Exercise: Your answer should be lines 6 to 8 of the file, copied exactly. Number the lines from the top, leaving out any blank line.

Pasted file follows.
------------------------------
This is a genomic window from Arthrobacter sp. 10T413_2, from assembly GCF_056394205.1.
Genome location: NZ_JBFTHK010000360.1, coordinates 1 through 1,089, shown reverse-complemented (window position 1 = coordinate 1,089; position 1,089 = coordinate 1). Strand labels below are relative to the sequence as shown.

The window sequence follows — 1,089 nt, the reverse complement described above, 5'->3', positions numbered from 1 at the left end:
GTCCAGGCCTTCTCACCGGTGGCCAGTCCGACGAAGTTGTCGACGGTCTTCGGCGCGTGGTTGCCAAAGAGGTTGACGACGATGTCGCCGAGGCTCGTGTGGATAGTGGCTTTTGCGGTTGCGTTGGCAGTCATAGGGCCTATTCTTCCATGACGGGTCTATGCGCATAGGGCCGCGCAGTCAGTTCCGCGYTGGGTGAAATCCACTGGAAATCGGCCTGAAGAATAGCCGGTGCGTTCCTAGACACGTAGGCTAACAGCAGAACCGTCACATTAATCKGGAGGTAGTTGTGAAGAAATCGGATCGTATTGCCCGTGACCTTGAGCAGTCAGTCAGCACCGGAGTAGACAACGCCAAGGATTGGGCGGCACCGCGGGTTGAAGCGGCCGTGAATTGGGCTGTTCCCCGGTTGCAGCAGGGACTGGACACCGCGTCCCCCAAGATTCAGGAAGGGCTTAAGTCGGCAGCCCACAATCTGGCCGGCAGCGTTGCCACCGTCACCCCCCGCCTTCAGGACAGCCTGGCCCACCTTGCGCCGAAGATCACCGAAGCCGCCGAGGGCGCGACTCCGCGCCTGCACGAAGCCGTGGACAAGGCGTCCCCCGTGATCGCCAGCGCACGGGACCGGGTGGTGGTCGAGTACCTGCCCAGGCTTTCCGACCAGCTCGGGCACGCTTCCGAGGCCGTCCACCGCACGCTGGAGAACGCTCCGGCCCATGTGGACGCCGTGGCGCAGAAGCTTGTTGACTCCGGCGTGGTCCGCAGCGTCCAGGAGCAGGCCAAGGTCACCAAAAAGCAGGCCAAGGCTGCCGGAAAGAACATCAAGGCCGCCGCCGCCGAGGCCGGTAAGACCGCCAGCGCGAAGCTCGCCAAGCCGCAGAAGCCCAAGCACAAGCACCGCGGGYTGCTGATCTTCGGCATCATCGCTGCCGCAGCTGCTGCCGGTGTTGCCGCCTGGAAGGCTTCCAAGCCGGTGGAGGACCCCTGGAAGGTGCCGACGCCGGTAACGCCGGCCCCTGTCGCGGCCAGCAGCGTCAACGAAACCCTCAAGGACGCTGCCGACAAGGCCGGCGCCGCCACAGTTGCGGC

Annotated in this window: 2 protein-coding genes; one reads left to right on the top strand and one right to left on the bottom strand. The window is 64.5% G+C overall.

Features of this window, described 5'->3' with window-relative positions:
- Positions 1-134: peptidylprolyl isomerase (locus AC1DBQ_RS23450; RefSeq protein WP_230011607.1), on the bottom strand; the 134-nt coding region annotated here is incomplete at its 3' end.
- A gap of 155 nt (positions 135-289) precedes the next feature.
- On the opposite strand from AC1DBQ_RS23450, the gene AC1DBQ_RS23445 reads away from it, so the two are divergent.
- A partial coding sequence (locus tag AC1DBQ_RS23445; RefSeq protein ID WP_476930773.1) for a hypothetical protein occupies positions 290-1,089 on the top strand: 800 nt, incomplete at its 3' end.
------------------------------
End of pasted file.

Features of this window, described 5'->3' with window-relative positions:
- Positions 1-134: peptidylprolyl isomerase (locus AC1DBQ_RS23450; RefSeq protein WP_230011607.1), on the bottom strand; the 134-nt coding region annotated here is incomplete at its 3' end.
- A gap of 155 nt (positions 135-289) precedes the next feature.